Total Ascent: 2042ft
Highest Point: 2522ft
Total Distance: 4.75 miles
Location: N 47° 31.766, W 121° 59.783
Required Permit: Discover Pass
Back when we were training to summit Mt. Rainier, Jer and I went up and down the Tiger Mountain Cable Line more times than we can remember. Those familiar with West Tiger Mountain #3 off I-90’s Exit 20 will recognize the view from the top, as the Cable Line culminates at the same summit, but arrives there via what is essentially a straight shot up the back of #3. This is not a hike for those that prefer the easy path. This hike should be reserved for training or trail running, as there is little difference to the flora and fauna between it and West Tiger #3, other than the possibility of spending so much time trying to catch your breath on the Cable Line that you might not notice the forest surrounding you.
The trail can be accessed a number of ways; our preferred method was off the paved road on the way to the West Tiger Mountain #3 parking lot. There’s something of a cul-de-sac just before the gated gravel road here. If you’re lucky - and by lucky I mean arriving either early in the morning or on a weekday – you’ll be able to park here. A more likely scenario will find you parking on the shoulder nearby. A short way east of the cul-de-sac you’ll find some fairly large boulders marking the trail up. This is where the fun begins. Looking up the trail things seems fairly benign, but the trail climbs up a bit to momentarily flatten in a power line meadow before really kicking into gear.
The trail is best thought of as a series of three hills with some short plateaus between them.
The first hill is at once the least intense and arguably most treacherous. At this lower level, there tends to be more water and more soil; meaning, more mud. The incline is such that, depending on the time of year, you could find things extremely slick. It is also your first challenge and your body has yet to figure out that you’re going to be asking it to work a bit harder than a normal hike. After scrambling up the first half of this hill you’ll be presented with a sign letting you know that no one officially maintains the Cable Line. You may have deluded yourself into thinking things are not going to be that bad, but as you continue past the sign the sheer ridiculousness of the grade will be made readily apparent.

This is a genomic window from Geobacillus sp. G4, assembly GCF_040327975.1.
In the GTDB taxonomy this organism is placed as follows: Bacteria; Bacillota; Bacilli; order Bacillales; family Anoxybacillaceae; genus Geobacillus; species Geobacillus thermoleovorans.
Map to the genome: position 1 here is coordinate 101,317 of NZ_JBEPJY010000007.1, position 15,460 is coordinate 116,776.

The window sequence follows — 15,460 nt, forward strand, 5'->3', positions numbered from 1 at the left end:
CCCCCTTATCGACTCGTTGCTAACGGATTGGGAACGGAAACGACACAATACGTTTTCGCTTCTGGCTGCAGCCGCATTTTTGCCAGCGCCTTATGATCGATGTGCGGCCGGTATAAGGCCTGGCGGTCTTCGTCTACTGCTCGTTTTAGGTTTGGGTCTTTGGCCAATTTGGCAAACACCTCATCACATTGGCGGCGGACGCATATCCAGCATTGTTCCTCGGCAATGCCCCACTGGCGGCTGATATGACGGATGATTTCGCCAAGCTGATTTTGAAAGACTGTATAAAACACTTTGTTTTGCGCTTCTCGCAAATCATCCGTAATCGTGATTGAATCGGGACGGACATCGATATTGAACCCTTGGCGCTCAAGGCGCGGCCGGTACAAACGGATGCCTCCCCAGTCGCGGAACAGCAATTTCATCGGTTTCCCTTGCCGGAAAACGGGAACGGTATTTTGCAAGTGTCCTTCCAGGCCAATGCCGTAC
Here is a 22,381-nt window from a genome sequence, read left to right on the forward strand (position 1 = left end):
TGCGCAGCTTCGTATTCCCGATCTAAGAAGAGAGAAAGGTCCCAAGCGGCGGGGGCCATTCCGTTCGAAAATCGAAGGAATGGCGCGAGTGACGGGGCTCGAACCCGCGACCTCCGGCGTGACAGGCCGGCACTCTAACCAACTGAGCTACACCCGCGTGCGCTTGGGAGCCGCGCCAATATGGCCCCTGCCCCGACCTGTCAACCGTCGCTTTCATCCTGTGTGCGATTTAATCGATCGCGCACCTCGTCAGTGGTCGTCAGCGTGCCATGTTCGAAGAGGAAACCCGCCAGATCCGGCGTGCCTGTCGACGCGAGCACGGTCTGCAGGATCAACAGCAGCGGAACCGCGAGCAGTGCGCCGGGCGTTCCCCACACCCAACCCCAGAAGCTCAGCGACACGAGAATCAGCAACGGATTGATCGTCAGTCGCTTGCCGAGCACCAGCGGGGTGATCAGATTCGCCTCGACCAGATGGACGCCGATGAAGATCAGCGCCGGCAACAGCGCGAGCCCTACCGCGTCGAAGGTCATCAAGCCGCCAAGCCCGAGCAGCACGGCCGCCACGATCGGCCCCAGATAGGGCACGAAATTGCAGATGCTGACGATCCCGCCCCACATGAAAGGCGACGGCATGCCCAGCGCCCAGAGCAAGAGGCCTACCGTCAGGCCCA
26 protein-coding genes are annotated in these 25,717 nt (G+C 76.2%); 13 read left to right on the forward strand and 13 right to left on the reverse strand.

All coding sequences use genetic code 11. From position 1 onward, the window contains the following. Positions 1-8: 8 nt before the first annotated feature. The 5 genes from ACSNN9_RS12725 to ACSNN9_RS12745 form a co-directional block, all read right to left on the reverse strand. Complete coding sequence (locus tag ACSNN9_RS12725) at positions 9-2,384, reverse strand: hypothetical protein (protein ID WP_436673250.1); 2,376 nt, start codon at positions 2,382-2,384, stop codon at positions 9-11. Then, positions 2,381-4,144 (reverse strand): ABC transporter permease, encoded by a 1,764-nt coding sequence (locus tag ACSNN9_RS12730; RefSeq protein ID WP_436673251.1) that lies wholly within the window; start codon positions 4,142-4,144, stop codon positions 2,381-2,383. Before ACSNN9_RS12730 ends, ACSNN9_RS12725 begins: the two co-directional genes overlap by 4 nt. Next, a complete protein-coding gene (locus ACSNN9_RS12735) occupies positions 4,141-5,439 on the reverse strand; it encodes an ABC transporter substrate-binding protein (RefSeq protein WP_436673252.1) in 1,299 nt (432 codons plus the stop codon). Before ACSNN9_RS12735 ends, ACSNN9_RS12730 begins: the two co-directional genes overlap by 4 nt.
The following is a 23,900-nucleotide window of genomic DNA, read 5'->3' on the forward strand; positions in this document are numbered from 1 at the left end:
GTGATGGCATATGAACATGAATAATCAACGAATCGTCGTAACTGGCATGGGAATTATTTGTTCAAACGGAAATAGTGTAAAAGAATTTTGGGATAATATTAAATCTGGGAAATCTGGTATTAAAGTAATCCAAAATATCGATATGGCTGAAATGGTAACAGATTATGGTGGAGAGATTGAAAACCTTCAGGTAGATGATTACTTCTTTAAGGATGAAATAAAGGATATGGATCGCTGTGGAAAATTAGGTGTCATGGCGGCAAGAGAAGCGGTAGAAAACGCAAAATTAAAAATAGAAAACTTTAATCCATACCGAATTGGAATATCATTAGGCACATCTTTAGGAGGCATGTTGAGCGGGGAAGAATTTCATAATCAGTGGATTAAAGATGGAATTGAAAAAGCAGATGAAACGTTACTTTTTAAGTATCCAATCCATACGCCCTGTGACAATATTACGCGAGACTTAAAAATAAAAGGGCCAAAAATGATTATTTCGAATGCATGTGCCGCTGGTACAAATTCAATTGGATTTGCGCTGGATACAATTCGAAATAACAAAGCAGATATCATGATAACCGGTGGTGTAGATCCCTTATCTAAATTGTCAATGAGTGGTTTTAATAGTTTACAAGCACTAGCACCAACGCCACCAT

The first hill ends with a nice flat plateau that you will see the end of. If you’re a little winded, take a few minutes. The second hill is much longer and is the real hump of the hike. Getting to the second leveling off after that monstrosity really puts the bulk of the work behind you. While not as slick as the first leg, the second hill can seem unending. Unlike other portions of the hike, this hill is much more open, and feels like you’re walking up some sort of washed out gully. Your reward after this point is a significantly longer plateau before hitting the rocky home stretch. Again, if you’re winded, take a minute or two. There’s still one leg left.
The last push is close up again, the underbrush crowding up to the edges of the trail. Things are rockier here with a lot of loose stone, might want to pull that hiking pole out to keep you from sliding backwards. You’ll know when you’re near the top when you reach the next iteration of Cable Line signs, this one marking where the West Tiger Mountain #3 trail cuts across the Cable Line. #3 veterans will likely remember this signpost as the indicator they used to note that they were less than a ½ mile to the top.
Sweating past that last portion will deliver you to the 2522’ summit, which looks roughly to the southwest. On a good day Mt. Rainier peers out from around a bluff to the south and the end of Lake Washington can be seen with I-90 stretching across it
So you made it up, now to get down. We recommend you try going from the summit back down to the regular trail on the Cable Line - it gives you a good sense of what you're in for and how steep it was on the way up. Once you get back to the regular trail, decide whether you want to brave the Cable Line down or if you'd like to take the easy road. As you can see from the map above, we took the easy road this time.
Over the course of 3 months or so we made the brutal slog to the top many times, methodically increasing the weight on our backs. Not surprisingly, during our early attempts we came up with a baseline time for ascending up the 2042’ to the summit. Everything thing we did after that was an attempt to push ourselves to shave a minute or two off our time. This became increasingly difficult as we started hauling up more and more weight, eliciting more and more cramping and cursing. We promised ourselves that after we beat Rainier we’d come back and see how fast we could do it without all that weight on our backs. Our current record to the top? 47 minutes. -Nathan
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